Legal career rules
City’s law schools give their students in-demand academic edge
The rule of law is often held up as one of Hong Kong’s greatest strengths. The importance, though, goes well beyond commerce and banking, as it touches every aspect of society and the way individuals conduct their lives.
That helps to explain why the legal profession enjoys such high status. By extension, it is also why demand for postgraduate courses that enhance prospects for advancement to the higher reaches of the sector remains so consistently strong.
For instance, the Faculty of Law at the Chinese University of Hong Kong (CUHK) offers five postgraduate programmes: the Juris Doctor (JD); the Master of Laws (LLM) in Common Law, Chinese Business Law or International Economic Law; and the Postgraduate Certificate of Laws (PCLL).
Applicants who don’t have an undergraduate degree in law, but want to join Hong Kong’s legal profession as either a solicitor or a barrister, can apply to take the JD and then the PCLL. Those looking to acquire advanced knowledge and skills in a specialised field should opt for one of the LLM programmes.
In general, the competition for places on any course is fierce. Indeed, CUHK received more than 3,000 applications from 24 countries for the current academic year, with only about 600 students actually admitted.
For the master’s programmes, in particular, the aim is to train students to be critical, independent thinkers with generic skills and specialist know-how. They should emerge with the ability to solve problems creatively across different disciplines and to apply their knowledge in practice. To keep master’s students up to date, recently introduced courses include those on competition law, cultural heritage law, ethics and professional virtue, Chinese intellectual property law, and corporate insolvency.
“Our courses are under regular review to respond to market needs, local and international changes, and the constantly increasing quality and diversity of students,” says Professor Lutz-Christian Wolff, associate dean and head of the graduate division of CUHK’s Faculty of Law.
“Legal education is currently undergoing far-reaching changes with the development of e-learning tools and [the forces of] globalisation. In line with these trends, we are always working on the introduction of innovative teaching approaches to ensure our students are equipped to take up leadership roles in increasingly internationalised legal markets.”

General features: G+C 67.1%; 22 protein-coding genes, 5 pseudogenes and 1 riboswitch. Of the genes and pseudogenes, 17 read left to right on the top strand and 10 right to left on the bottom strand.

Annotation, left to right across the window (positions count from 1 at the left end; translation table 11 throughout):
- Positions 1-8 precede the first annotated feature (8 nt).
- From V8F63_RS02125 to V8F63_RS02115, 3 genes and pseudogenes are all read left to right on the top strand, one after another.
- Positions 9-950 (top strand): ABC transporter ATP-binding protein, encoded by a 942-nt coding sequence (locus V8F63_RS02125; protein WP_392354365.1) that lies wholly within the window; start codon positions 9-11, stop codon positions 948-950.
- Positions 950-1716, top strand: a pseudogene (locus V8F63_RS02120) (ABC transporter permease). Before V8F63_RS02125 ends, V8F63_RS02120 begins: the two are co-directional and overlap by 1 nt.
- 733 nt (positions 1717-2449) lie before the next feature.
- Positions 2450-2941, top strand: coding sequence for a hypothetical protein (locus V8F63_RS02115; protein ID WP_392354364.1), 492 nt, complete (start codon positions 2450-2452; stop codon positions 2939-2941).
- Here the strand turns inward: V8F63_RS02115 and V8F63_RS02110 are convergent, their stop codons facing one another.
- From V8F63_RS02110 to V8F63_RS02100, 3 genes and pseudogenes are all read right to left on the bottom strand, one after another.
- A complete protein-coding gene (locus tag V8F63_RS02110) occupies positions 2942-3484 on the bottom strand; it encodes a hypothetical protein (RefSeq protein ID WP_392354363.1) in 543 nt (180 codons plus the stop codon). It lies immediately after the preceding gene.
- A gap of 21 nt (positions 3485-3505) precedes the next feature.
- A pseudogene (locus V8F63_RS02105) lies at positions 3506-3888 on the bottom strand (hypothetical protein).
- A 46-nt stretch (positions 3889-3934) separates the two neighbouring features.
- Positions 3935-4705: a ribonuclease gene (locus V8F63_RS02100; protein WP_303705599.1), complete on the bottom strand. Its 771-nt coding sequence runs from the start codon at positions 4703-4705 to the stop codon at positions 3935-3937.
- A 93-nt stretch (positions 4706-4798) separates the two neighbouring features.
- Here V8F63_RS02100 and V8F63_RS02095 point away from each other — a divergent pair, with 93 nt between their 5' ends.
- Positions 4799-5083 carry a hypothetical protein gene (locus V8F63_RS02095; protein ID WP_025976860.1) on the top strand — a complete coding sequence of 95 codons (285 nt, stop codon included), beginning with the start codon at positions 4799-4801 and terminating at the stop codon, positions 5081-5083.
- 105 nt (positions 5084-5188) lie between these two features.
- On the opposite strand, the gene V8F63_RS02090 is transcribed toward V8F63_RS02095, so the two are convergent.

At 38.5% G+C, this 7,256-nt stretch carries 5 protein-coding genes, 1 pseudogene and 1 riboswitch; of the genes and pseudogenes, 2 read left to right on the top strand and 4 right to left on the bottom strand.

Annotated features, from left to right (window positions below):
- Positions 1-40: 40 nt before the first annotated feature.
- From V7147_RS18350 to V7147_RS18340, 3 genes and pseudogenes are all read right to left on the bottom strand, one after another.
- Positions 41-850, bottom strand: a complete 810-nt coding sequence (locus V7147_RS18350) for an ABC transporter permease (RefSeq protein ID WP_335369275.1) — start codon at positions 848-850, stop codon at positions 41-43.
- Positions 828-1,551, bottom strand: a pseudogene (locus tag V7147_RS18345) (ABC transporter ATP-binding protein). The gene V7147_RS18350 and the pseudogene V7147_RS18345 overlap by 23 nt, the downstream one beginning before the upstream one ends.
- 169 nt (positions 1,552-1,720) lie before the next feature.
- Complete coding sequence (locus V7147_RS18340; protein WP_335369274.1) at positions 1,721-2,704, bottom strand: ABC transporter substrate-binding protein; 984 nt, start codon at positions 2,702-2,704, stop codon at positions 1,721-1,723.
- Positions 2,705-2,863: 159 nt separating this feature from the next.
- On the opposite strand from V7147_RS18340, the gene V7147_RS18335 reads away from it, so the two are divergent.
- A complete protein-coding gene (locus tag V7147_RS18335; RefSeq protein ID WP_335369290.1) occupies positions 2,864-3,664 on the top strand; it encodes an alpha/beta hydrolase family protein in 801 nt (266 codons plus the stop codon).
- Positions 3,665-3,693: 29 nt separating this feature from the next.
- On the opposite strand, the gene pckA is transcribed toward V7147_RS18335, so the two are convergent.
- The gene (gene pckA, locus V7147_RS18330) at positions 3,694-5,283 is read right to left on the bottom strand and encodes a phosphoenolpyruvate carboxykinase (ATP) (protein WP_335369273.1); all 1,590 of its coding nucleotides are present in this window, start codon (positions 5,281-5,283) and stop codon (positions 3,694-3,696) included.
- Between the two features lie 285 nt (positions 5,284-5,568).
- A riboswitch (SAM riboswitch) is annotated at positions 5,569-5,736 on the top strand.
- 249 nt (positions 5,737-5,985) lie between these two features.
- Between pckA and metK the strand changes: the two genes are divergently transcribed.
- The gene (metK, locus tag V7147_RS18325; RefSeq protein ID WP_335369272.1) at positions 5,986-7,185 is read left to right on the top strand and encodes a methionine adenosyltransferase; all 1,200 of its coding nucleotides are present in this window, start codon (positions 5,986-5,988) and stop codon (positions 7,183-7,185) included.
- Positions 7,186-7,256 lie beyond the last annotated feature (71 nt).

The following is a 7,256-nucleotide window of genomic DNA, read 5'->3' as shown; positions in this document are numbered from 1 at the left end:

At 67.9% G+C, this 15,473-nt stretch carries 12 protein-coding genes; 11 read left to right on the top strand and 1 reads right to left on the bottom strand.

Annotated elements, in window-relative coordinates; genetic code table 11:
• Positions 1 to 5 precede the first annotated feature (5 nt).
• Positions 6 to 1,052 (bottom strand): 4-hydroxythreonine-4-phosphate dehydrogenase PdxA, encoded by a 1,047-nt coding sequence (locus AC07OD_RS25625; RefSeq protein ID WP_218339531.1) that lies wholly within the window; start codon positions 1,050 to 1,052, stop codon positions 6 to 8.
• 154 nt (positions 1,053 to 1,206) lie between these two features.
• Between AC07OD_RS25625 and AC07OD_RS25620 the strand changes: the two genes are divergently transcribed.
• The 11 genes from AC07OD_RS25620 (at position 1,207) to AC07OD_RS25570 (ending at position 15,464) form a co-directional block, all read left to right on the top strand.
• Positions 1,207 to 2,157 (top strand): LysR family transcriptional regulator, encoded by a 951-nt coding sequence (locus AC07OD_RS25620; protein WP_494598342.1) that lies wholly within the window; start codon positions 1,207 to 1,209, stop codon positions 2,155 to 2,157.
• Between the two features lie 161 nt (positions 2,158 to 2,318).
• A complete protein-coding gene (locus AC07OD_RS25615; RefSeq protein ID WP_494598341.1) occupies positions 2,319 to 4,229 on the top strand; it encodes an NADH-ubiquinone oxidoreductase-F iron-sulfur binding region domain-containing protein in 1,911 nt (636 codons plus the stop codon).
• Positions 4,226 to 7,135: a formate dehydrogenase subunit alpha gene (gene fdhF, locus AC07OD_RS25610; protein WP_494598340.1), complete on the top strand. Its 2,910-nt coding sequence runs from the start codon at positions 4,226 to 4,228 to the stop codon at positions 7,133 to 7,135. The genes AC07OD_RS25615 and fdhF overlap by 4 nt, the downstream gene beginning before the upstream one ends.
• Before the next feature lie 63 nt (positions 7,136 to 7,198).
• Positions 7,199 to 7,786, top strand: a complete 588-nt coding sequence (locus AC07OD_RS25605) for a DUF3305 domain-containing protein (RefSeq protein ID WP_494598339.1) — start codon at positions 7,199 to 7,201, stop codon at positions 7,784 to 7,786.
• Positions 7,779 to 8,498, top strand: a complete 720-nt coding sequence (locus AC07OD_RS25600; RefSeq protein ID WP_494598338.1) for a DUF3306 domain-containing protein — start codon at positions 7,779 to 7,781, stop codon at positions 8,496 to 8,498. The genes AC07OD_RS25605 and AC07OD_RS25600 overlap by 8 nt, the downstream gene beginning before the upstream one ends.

Such developments mean that courses must give an understanding of both cross-jurisdictional and cross-cultural aspects of the law. As a result, curriculum content and teaching methods have to evolve to meet the changing needs and expectations of a steadily more diverse intake.
“Hardly any enterprise nowadays is not involved in cross-border business transactions,” Wolff says. “Cross-jurisdictional aspects are also increasingly important in other areas, such as family law, criminal law and the law of procedure – for example, in the context of the enforcement of awards or the taking of evidence abroad. Programmes have to be designed accordingly, and this is very true in an international city like Hong Kong.”
Current students and recent graduates prove the point. Dini Sejko, an Albanian who previously studied at Bocconi University in Italy, is taking an LLM in international economic law. He has found the course “an enriching experience” personally and academically.
“The programme is taught in a multicultural environment and provides a great opportunity to study the theory and get an in-depth view of how cross-border transactions are handled in practice,” Sejko says.
Fresh LLM graduate Jean-Bernard Spinoit, from Belgium, echoes those sentiments. He adds that law students should have an international outlook and a global expertise.
“CUHK is a great place to meet people from all over the world,” Spinoit says. “I learned a lot – and not only in the field of law – by my immersion in the mix of cultures which is so typical of Hong Kong.”
Catherine Hui is currently taking the PCLL, which acts as a bridge between an academic degree and the first steps in the profession. She is confident that the programme is providing the foundations needed for a successful legal career.